Michael Dutson Landscape Photography



Atlantic Breakers

As the side road leading to Luskentyre vanished in my rear-view mirror, I accelerated along the recently constructed single-track road. This curving causeway separated the expansive sandy area of Traigh Losgaintir, formed by the estuary’s head, from the salt flats neighbouring Loch Carron. Racing uphill through Seilebost, my mind shifted to the next destination. Long-exposure beach shots were on my agenda for the day, and despite the stormy start, the weather appeared to be improving as the day unfolded. However, the persistent 60 mph westerly wind showed no signs of relenting despite the sky indicating otherwise.

Traigh Iar

Considering the beaches around Seilebost, I mentally noted to explore them for future reference as I drove past, even if I did not capture any shots. Continuing south on the A859, the next beach on my route was Traigh Niosaboist, accessible through a sharp right turn onto Horgabost campsite and a track across the dunes leading to a small car park above the beach. Though I slowed as I approached, I decided to push forward and explore on the way back later in the day as the sun would be better positioned (if it stayed visible) and who knows sunset may be a colourful affair today. The undulating road followed the coastline, and after cresting a hill, the car traversed a noisy cattle grid before descending to the parking area above Traigh Iar. The beach came into full view, with massive waves thundering in from the Atlantic, crashing against the shoreline in a tumult of white foam. Quickly pulling over into a marked parking bay, I rolled down the window, to be greeted by the roar of foaming breakers and the relentless wind, which also buffeted the car quite noticeably.

Seated in contemplation, my mind was occupied with the desire to capture long exposure shots. However, attempting this endeavour in the midst of a strong wind seemed futile. The relentless gusts threatened to induce movement in the camera, potentially rendering the images soft or, worse, blurry. Complicating matters, the addition of neutral density filters to achieve the desired longer exposures did nothing to improve the camera’s aerodynamics; if anything, it exacerbated the situation, behaving like a sail on a small boat.

Caught in a dilemma, I pondered my options. Eventually, I decided to venture out and assess the difficulty first-hand. Summoning up the courage I stepped out of the car, and braced the door against the oncoming blast, squeezing my bulk through the limited gap it afforded. The car door almost closed by itself. After securing my camera bag, tripod, and flapping Paramo ‘Halcon’ jacket from the back seat, I descended to the beach through a timber gate. Making my way down a short gravel path, I traversed some small dunes until the vast expanse of the beach lay before me, devoid of any other soul. Thankfully, it stood in stark contrast to Traigh Rosamol, a mere 2 ½ miles away along the coast northwards.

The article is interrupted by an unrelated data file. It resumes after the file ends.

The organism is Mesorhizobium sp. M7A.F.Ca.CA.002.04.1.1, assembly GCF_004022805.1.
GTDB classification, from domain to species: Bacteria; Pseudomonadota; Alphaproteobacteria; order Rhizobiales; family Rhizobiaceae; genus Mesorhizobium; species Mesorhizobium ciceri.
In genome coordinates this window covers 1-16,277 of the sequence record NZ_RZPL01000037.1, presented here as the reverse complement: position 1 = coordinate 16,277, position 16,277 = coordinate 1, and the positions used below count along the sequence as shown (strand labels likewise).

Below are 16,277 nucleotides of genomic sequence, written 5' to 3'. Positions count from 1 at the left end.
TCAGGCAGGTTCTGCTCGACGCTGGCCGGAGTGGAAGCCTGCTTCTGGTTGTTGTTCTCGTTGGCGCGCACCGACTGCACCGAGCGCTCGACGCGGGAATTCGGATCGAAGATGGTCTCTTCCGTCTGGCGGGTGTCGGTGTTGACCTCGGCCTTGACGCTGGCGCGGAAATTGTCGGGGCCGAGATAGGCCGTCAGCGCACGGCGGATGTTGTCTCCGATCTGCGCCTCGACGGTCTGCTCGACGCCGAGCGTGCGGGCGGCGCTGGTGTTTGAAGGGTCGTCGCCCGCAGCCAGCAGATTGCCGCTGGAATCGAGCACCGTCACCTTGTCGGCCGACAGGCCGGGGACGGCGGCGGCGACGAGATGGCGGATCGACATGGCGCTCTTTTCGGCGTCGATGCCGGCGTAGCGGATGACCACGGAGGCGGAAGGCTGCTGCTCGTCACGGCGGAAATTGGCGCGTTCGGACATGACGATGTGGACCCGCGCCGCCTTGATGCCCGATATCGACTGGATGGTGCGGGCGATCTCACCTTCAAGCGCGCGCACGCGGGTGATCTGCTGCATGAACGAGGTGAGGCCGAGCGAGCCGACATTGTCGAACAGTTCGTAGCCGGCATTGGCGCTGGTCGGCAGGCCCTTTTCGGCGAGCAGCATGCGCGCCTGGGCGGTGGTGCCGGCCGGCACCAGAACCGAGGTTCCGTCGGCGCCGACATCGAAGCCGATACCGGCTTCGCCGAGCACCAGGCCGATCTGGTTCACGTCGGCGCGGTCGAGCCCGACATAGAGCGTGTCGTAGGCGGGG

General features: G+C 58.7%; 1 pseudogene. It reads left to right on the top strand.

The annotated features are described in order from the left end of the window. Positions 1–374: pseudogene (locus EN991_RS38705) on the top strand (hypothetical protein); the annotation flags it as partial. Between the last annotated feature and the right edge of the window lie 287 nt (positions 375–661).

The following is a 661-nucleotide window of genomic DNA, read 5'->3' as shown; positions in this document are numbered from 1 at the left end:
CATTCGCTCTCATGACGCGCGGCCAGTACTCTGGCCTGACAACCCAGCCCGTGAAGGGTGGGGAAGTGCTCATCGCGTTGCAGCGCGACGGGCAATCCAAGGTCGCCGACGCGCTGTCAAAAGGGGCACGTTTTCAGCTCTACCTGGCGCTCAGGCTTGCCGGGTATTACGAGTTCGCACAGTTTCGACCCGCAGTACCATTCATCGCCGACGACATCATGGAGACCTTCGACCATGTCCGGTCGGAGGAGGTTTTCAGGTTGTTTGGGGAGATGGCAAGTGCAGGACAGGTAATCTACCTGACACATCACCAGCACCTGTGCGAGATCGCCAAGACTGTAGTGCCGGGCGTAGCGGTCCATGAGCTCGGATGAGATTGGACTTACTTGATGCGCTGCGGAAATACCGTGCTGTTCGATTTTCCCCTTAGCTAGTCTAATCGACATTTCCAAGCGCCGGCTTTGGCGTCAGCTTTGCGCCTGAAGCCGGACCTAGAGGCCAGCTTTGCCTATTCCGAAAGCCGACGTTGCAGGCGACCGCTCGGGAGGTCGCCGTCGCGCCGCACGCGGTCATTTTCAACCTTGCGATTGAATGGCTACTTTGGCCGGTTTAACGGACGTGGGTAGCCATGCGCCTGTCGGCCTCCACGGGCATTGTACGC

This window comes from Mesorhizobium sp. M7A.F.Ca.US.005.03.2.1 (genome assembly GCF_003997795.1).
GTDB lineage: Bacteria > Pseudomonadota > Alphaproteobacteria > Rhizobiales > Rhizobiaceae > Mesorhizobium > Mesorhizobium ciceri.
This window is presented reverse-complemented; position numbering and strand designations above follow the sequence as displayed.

Arriving at any new location, my initial ritual involved aimlessly wandering for the first 15 minutes, simply observing and attempting to discern the nuances of the surroundings whilst mentally calculating their compositional value. On the horizon, a substantial dark cloud loomed, its unmistakable silhouette signalling an imminent heavy downpour. Faced with the prospect of quick action once again, I weighed the abundant opportunities for capturing remarkable shots so opted for a more laissez-faire attitude and systematically proceeded with my routine and let the dark cloud go about its business without any impact at all on my speed of setting up.

Retrieving my camera from the backpack, I secured it onto the tripod, firmly embedding the legs into the sand to prevent any mishaps in the gusty wind. Next, I delved into my camera bag to extract the filter pouch, a repository of graduated and neutral-density filters. These attachments allowed me to swiftly decrease the shutter speed for long exposure shots. Safely stowing the pouch in the capacious inside pocket of my Halcon jacket, I appreciated its functionality for accommodating various photography essentials like lenses, lens cloths, filters, lens caps, and batteries. With around ten pockets at my disposal, stuff was readily to hand, but I acknowledged the potential for organizational challenges, especially when combined with the numerous pockets in my Craghoppers ‘Kiwi’ shirt and trousers. These clothing items bringing the pocket total to over twenty. Despite contemplating the need for a systematic approach to stowing items, I often found myself forgetting the system devised on previous photography trips, leading to the occasional, albeit temporary, ‘loss’ of items that were, in fact, on my person all the time. Lens caps, batteries, remote triggers, car keys, glasses, food items, compass, map print out and phone have all seemingly “vanished” in the past, only to be miraculously found again an hour later in a random pocket somewhere. A humorous reflection on the need for better organizational habits with my clothing crossed my mind, but practical considerations prevailed – I had not taken a shot yet and that dark cloud was still approaching.